Message 2001-06-0108: Re: species names

Sat, 19 May 2001 17:05:51 -0600 (CST)

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Date: Sat, 19 May 2001 17:05:51 -0600 (CST)
From: "Jonathan R. Wagner" <znc14@TTACS.TTU.EDU>
To: "T. Mike Keesey" <>
Subject: Re: species names

At 06:12 PM 5/18/01 -0400, T. Mike Keesey wrote:
>I tend to dislike notations that can't be spoken, but I will attempt to
>come up with another solution for this case, anyway...
        It isn't meant to be spoken. It is just supposed to indicate that
the name hasn't been converted, but is retained for convenience because
everybody reading your paper is probably used to seeing it. Same should
apply for a talk. I dunno... I wasn't trying to create a new class of
nomenclatural unit.

>Ugh. Maybe Wagner's right and it isn't worth it....
        Well, you can just wait to convert genera until it *is* more
straightforward, then define the genus. Mostly, I thought #Archaeopteryx
lithographica would just allow better access to the literature than Aves
lithographica. My understanding is that genera like Homo won't be so much of
a problem (compared, at least, to the uncertainty of dinosaur taxonomy).

>Why not just make _Prosaurolophus_ a stem-based clade with _Saurolophus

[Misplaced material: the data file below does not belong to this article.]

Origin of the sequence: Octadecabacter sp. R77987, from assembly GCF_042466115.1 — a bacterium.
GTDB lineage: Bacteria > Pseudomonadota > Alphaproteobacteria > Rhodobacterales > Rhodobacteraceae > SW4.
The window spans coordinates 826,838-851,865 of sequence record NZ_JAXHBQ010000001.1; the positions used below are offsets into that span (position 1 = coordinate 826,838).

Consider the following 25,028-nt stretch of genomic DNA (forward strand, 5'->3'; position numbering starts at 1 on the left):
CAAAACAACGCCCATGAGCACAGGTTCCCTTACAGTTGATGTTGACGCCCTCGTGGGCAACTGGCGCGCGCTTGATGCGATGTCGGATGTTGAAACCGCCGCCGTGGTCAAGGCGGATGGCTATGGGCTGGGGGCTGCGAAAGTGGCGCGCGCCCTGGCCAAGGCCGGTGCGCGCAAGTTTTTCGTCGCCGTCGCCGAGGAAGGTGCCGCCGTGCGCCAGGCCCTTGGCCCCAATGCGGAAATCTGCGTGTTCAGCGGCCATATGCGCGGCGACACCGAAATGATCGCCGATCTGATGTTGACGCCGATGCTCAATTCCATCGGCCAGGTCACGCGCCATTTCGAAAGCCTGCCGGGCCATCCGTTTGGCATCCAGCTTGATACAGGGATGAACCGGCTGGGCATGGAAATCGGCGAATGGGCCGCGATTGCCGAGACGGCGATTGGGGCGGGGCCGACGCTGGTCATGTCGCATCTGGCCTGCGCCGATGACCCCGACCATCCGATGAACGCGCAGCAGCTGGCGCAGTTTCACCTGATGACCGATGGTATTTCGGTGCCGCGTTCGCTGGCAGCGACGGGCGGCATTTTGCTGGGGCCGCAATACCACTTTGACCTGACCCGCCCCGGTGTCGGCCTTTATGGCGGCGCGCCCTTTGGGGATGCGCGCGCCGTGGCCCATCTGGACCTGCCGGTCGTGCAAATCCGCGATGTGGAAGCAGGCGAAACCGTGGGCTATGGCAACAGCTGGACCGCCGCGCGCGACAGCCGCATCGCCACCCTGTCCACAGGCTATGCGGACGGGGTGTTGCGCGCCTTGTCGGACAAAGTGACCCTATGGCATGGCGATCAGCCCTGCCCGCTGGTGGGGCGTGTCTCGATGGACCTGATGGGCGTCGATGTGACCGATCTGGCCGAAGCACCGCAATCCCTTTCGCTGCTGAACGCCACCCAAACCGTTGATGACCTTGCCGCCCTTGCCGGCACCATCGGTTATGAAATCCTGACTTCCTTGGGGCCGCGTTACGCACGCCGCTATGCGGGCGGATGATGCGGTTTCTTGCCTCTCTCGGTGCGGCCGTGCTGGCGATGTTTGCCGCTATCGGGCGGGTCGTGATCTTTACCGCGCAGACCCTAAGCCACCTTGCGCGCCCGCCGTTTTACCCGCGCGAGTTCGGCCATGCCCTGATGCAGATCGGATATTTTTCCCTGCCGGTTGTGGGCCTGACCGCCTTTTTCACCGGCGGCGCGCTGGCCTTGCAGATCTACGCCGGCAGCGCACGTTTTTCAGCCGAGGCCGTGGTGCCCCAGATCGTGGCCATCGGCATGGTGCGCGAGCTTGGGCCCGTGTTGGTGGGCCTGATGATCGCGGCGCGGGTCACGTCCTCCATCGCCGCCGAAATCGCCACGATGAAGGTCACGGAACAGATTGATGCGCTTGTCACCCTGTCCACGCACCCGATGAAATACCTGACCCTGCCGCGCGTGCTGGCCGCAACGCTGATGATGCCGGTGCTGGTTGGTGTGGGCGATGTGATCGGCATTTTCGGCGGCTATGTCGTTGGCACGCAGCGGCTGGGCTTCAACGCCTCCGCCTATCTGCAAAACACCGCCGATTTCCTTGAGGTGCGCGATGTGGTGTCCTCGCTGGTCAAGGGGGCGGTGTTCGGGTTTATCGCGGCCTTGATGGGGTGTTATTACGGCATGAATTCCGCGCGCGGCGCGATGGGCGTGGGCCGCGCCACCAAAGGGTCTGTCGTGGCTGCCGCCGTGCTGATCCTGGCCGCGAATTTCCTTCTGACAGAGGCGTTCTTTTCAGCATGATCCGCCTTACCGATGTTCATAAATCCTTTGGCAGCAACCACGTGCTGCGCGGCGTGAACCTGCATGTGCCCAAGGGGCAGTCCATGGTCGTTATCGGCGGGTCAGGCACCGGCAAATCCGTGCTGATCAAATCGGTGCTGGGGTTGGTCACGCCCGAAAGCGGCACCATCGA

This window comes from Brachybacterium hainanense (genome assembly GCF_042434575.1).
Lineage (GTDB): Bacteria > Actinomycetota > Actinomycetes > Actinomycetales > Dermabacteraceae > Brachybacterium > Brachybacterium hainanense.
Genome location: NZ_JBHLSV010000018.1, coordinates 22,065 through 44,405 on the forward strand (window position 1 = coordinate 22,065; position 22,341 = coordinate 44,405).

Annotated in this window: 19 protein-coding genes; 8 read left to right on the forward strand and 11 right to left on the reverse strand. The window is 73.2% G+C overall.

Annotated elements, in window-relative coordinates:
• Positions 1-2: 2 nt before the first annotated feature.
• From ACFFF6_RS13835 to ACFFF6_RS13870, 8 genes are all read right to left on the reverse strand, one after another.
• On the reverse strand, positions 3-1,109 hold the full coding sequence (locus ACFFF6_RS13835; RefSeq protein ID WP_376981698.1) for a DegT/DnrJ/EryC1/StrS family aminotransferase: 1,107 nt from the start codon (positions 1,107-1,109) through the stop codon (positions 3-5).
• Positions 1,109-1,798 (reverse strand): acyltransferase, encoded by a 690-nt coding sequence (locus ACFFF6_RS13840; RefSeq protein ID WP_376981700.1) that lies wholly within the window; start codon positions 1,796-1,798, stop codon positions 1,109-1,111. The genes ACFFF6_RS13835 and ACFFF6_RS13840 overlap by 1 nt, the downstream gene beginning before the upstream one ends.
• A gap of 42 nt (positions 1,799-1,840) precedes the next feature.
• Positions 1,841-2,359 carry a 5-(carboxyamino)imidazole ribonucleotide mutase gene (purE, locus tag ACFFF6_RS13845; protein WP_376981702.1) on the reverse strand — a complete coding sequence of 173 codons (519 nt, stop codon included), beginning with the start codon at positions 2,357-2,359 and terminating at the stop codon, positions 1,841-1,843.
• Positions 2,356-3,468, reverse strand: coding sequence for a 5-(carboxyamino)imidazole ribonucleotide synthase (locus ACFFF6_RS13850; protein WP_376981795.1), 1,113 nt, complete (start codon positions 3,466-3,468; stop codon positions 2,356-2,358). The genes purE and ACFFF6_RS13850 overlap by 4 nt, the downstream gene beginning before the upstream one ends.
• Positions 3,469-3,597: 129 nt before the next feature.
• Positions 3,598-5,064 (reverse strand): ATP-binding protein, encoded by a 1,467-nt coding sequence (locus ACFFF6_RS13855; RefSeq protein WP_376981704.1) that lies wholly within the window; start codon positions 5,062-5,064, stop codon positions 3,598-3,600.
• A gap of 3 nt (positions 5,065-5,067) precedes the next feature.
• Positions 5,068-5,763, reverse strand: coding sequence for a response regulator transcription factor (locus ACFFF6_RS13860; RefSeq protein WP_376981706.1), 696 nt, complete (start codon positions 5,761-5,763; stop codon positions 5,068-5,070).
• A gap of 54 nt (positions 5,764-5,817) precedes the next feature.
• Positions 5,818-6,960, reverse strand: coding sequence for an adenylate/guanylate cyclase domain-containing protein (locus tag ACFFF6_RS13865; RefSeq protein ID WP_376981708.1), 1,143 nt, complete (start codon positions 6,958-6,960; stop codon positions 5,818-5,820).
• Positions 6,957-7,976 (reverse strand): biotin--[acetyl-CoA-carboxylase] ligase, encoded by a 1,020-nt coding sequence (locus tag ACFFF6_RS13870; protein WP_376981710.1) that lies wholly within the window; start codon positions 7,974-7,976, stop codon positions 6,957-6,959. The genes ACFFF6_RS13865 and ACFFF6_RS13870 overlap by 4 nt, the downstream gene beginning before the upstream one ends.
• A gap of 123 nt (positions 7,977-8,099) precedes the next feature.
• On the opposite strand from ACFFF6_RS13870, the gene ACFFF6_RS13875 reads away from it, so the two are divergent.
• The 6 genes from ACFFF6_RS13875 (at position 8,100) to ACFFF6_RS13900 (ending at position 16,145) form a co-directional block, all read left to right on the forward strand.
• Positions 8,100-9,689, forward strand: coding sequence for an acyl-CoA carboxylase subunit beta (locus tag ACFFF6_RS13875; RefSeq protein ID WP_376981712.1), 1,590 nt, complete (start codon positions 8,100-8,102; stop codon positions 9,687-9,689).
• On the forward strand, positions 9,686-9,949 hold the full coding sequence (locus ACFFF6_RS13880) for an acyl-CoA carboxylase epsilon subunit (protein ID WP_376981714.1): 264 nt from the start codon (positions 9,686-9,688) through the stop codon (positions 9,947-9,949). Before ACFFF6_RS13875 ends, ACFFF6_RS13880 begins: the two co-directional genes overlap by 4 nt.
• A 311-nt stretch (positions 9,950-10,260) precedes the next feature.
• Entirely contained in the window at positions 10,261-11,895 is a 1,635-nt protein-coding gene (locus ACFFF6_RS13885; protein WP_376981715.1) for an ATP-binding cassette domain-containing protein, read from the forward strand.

>osborni_ as an external specifier?
        Because, for one thing, this becomes positively awful if (P.)
maximus is ancestral to (S.) osborni... I prefer to define Saurolophus to
exclude clearly(?) different species like regalis, lambei, navajovius,
canadiensis, etc.

[elsewhere, he wrote:]

>Or would it be? Some people consider there to be only one species (_T.
>horridus_) while other state that there is another species (_T. prorsus_).
>So should it be changed to _triceratops_ or should _Triceratops_ be a
>clade with _prorsus_ and _horridus_ as member species?
        Becomes problematic under some interpretations, if both of these
turn out to be the same species (as three out of four ceratopsian experts

>Quite often, whether a genus is monospecific or not is a matter of
>opinion. It seems preferable to me to just have genera be defined as
>clades. In this case, a stem-based clade with outgroups _Diceratops
>hatcheri_ and _Torosaurus latus_ as external specifiers would work. Then
>whether you think there is one species or two, _Triceratops horridus_ (or
>/Triceratops/horridus?) will always be valid.
        Unless, of course, those same 3 out of 4 ceratopsian experts are
correct, and "Diceratops hatcheri" is a specimen of Triceratops horridus, in
which case the definition you give is pretty akward and potentially meaningless.

        Genera are difficult for groups with a low genus/species ratio
(fossil groups, whales, and some beetles, apparently). We should be
appropriately careful, and try to accomodate a wide range of
lumping/splitting variation in trying to convert them. I am (very slowly)
writing a paper which discusses this.


     Jonathan R. Wagner, Dept. of Geosciences, TTU, Lubbock, TX 79409-1053
  "Why do I sense we've picked up another pathetic lifeform?" - Obi-Wan Kenobi


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